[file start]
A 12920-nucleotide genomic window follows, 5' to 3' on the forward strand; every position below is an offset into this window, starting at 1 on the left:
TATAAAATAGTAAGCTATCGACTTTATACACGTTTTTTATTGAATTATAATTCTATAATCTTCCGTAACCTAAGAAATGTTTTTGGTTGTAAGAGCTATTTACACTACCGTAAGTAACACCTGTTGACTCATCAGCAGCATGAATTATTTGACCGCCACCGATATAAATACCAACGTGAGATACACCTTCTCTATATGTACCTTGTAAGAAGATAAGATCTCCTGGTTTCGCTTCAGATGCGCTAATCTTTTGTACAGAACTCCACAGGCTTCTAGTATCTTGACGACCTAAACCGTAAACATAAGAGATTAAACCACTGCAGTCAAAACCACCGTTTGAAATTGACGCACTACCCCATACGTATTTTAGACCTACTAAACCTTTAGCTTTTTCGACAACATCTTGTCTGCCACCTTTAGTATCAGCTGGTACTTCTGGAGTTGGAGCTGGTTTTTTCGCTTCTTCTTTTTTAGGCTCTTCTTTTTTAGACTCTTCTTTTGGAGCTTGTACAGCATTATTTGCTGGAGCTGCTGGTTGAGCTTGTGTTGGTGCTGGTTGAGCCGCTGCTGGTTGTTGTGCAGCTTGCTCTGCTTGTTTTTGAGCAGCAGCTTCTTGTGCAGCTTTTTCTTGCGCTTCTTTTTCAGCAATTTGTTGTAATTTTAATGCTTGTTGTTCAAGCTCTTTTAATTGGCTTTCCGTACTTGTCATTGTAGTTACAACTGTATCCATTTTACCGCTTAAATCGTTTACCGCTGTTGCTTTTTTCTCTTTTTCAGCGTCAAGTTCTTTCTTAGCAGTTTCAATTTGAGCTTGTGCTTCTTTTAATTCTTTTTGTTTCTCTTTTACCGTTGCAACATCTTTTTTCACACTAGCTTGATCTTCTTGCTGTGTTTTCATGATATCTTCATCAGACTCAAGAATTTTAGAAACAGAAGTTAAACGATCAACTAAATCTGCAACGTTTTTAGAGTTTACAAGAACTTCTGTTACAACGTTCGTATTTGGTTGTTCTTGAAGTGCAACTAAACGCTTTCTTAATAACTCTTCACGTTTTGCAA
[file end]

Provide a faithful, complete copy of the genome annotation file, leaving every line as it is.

A 12920-nucleotide genomic window follows, 5' to 3' on the forward strand; every position below is an offset into this window, starting at 1 on the left:
TATAAAATAGTAAGCTATCGACTTTATACACGTTTTTTATTGAATTATAATTCTATAATCTTCCGTAACCTAAGAAATGTTTTTGGTTGTAAGAGCTATTTACACTACCGTAAGTAACACCTGTTGACTCATCAGCAGCATGAATTATTTGACCGCCACCGATATAAATACCAACGTGAGATACACCTTCTCTATATGTACCTTGTAAGAAGATAAGATCTCCTGGTTTCGCTTCAGATGCGCTAATCTTTTGTACAGAACTCCACAGGCTTCTAGTATCTTGACGACCTAAACCGTAAACATAAGAGATTAAACCACTGCAGTCAAAACCACCGTTTGAAATTGACGCACTACCCCATACGTATTTTAGACCTACTAAACCTTTAGCTTTTTCGACAACATCTTGTCTGCCACCTTTAGTATCAGCTGGTACTTCTGGAGTTGGAGCTGGTTTTTTCGCTTCTTCTTTTTTAGGCTCTTCTTTTTTAGACTCTTCTTTTGGAGCTTGTACAGCATTATTTGCTGGAGCTGCTGGTTGAGCTTGTGTTGGTGCTGGTTGAGCCGCTGCTGGTTGTTGTGCAGCTTGCTCTGCTTGTTTTTGAGCAGCAGCTTCTTGTGCAGCTTTTTCTTGCGCTTCTTTTTCAGCAATTTGTTGTAATTTTAATGCTTGTTGTTCAAGCTCTTTTAATTGGCTTTCCGTACTTGTCATTGTAGTTACAACTGTATCCATTTTACCGCTTAAATCGTTTACCGCTGTTGCTTTTTTCTCTTTTTCAGCGTCAAGTTCTTTCTTAGCAGTTTCAATTTGAGCTTGTGCTTCTTTTAATTCTTTTTGTTTCTCTTTTACCGTTGCAACATCTTTTTTCACACTAGCTTGATCTTCTTGCTGTGTTTTCATGATATCTTCATCAGACTCAAGAATTTTAGAAACAGAAGTTAAACGATCAACTAAATCTGCAACGTTTTTAGAGTTTACAAGAACTTCTGTTACAACGTTCGTATTTGGTTGTTCTTGAAGTGCAACTAAACGCTTTCTTAATAACTCTTCACGTTTTGCAA